But this all ended the night before he was supposed to finally see his brother after so many years. As the Torah tells us (Bereishis 32:25), “And Yaakov was left alone, and a man wrestled with him until the break of dawn.”
That night, before he met Eisav, it was the first time that Yaakov had to fight for himself.
Until then, he had always ducked or ran away from problems—but now, no more. He could no longer bend over backwards. Now, he took a stand against evil and had to confront it face to face.
And then, something unbelievable happened: “He saw that he could not prevail against him”— the man, who was really Eisav’s guardian angel, realized that he’d never succeed in overpowering Yaakov.
So Yaakov and the man, really an angel, wrestled all night—and at dawn, Yaakov finally overpowered him. The angel asked Yaakov to set him free—but Yaakov stubbornly refused: “I will not let you go unless you have blessed me!”
And then the angel said to him: “Your name shall no longer be called Yaakov, but Yisroel.” Why? “Because you have commanding power with [an angel of] G-d and with men, and you have prevailed.”
Until that day, Yaakov’s name evoked eikev, the heel—a person upon whom everyone could walk all over, a person everyone could step on and a person who was below everyone, with everyone above him. But from that day on, he was to be seen totally differently—here was a man who could wrestle with an angel and defeat him. No longer was he the same Yaakov who was afraid of confronting an enemy or opponent—rather, he was now Yisrael, ki sarisa— “because you have commanding power,” which evokes victory, “with [an angel of] G-d and with men, and you have prevailed” (Bereishis 32:29).
So, when Eisav then came with his militia of 400 mercenaries to physically attack his brother, he encountered a totally different brother. This was not the same brother who always shrunk back from confrontation at any price—this was not “Yaakov,” the “innocent man, dwelling in tents” but rather, “Yisrael.” So Eisav saw that it’s not worth picking a fight with this guy, and so he changed his tune and ran to hug him instead.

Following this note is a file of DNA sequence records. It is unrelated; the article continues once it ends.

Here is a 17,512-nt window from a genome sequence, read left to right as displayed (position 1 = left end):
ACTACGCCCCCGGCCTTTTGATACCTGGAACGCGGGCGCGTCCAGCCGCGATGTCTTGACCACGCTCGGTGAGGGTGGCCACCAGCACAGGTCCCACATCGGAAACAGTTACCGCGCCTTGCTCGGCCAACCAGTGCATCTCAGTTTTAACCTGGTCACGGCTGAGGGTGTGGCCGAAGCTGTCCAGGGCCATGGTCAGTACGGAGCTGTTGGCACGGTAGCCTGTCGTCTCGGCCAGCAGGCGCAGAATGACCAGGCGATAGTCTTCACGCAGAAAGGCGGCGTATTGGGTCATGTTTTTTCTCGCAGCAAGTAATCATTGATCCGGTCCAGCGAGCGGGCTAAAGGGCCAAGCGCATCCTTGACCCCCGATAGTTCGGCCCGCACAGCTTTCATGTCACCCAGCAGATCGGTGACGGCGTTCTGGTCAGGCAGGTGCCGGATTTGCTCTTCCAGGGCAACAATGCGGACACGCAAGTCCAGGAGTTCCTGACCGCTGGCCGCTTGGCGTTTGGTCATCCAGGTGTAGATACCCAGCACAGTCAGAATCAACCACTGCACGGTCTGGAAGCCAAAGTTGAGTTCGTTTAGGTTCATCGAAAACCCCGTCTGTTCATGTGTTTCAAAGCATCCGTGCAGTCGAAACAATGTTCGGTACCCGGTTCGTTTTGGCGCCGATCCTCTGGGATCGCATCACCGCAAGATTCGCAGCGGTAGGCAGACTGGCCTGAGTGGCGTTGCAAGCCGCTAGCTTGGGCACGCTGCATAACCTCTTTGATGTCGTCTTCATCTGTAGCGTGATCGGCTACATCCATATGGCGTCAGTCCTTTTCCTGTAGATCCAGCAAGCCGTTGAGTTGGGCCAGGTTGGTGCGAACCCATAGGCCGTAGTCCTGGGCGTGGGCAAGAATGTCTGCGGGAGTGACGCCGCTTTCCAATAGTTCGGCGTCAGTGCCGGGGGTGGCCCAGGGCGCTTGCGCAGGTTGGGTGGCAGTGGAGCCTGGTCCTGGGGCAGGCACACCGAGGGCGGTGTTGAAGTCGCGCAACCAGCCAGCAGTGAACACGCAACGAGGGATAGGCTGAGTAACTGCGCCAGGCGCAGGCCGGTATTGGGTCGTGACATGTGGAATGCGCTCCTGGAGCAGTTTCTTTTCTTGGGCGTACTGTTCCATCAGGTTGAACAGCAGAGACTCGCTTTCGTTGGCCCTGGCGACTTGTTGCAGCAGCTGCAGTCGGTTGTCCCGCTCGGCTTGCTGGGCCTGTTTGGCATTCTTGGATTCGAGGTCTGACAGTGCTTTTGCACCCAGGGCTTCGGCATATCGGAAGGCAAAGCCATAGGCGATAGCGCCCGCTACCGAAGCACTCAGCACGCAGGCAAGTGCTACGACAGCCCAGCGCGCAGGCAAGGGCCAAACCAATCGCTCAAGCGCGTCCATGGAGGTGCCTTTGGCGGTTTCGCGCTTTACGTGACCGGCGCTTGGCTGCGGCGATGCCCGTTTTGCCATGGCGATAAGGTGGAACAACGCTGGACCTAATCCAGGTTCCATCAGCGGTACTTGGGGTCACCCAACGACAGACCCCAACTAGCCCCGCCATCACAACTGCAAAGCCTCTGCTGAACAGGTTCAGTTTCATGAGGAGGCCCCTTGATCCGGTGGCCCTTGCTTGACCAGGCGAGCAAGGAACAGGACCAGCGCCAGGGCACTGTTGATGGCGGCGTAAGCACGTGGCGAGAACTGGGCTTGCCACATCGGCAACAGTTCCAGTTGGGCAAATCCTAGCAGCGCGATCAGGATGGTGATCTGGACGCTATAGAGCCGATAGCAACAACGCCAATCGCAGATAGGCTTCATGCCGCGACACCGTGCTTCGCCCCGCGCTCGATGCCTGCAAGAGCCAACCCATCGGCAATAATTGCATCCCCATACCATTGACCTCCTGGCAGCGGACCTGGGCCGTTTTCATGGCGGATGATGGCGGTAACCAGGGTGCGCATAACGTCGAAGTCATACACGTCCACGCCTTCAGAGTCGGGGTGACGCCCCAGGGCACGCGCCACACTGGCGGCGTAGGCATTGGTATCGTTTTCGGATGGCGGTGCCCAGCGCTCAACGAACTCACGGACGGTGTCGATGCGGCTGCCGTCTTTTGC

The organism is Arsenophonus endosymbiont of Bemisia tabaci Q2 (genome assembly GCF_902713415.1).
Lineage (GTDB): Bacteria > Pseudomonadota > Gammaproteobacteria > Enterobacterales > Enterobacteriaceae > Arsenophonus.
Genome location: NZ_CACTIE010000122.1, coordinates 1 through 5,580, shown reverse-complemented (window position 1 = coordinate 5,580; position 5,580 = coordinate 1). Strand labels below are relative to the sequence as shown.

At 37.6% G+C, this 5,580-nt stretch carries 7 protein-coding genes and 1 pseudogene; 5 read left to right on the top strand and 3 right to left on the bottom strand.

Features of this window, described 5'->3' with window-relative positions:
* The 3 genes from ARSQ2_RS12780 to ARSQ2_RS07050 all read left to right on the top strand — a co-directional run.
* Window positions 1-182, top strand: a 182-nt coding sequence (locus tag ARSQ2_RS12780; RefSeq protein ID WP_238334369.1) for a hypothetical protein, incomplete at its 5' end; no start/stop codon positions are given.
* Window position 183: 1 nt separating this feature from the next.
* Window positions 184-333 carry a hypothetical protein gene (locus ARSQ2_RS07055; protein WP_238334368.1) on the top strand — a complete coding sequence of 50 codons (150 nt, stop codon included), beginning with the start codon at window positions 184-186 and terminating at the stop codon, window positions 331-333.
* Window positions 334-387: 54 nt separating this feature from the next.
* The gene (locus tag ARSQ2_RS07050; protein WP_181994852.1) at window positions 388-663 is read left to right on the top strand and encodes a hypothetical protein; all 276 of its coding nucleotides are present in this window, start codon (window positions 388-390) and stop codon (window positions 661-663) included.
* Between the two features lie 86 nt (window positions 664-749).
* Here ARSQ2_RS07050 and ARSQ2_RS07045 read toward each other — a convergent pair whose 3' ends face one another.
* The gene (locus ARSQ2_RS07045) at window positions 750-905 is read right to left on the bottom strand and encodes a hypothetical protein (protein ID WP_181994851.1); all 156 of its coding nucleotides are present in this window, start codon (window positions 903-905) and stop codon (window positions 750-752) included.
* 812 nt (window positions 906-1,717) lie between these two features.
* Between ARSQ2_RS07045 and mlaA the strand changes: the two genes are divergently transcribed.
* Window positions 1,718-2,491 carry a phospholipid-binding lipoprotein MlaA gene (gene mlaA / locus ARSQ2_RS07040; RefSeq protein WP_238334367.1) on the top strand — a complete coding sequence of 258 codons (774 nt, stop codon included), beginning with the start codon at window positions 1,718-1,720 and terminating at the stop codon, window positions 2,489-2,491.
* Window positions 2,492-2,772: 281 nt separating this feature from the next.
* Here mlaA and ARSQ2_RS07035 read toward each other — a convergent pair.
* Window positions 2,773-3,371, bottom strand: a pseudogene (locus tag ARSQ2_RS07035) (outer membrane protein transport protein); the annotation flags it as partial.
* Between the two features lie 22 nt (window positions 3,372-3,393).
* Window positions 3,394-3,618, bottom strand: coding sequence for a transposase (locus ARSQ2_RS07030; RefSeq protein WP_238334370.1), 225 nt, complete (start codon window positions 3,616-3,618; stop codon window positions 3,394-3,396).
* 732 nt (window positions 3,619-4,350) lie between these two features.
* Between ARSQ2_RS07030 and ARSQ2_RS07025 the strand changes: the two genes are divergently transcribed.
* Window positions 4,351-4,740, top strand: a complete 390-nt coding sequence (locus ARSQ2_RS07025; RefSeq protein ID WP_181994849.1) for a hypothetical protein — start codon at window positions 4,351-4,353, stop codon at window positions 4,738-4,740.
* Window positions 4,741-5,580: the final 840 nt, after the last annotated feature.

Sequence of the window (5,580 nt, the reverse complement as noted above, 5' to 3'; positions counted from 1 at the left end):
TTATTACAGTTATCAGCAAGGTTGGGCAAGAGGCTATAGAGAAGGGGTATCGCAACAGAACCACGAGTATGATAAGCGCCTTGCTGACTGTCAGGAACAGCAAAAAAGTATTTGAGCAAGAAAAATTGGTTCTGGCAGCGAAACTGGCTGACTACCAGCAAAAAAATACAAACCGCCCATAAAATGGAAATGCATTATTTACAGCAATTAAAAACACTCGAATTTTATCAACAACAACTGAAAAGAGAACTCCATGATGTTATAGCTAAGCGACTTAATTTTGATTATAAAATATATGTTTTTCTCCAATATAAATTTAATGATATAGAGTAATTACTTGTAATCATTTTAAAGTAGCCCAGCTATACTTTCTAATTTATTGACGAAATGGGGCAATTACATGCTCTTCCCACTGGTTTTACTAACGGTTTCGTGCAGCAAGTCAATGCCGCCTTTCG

Should We Fight Back?
This past Simchat Torah, we met the angel of Eisav face to face. No more trying to appease them and fleeing from confrontation with terror—from that day on, its open war.
So what’s the lesson for us?
The lesson, my friends, is that every Jew sometimes needs to act like Yaakov and sometimes like Yisrael.
Let’s take, for example, a Jew who has just begun to start keeping kosher. He goes out with his friends to a restaurant but he doesn’t tell them that he’s keeping kosher. Instead, he tells them that he’s a vegetarian and so he doesn’t eat meat. Why? Because he’s not interested in confronting them—he has no desire to fight.
Later, they invite him to go to a show on Friday night—so he tells them that he has lots of work to finish and he just doesn’t have the time to go out with them. The real reason, of course, is that he’s now keeping Shabbos with his family—but to him, it’s not nice to squabble. He’s afraid that they’ll laugh at him, “Hey, look! He’s suddenly become religious!” or “What happened to you?” And he doesn’t need the grief. And so it is with anything Jewish that he takes on—he tries to avoid confrontations and conflict with regards to his Judaism.
But then the night finally comes when he has no choice, when he finally must stand and declare that he indeed has gotten closer to Judaism—and that from now on, they should not invite him to non-kosher restaurants or to Saturday afternoon birthday parties, and that no one should be offended if he doesn’t answer the phone on the weekend. And then, he suddenly discovers that even others become respectful to him, running up to him, hugging and kissing him with all his heart.
Be a Yisrael
With each one of us, there are times in our lives when we are like Yaakov, when we try to avoid confrontation regarding Jewish issues. But there are other times when we are like Yisrael—which, if you rearrange its letters, gives you “Li rosh,” or “I have a head,”—and we hold our heads up high and are proud of our Judaism.
The Rebbe quotes from Likutei Torah, which says on weekdays, a Jew is on the level of Yaakov, but on Shabbos, he is on the level of Yisrael—he is more openly Jewish (Toras Menachem, Vol, 35, pg. 162).
That means that on Shabbos, it’s easier to be an open Jew—but our primary mission, of course, is that throughout the week, we should be at the level of Yisrael, proud to be openly Jewish.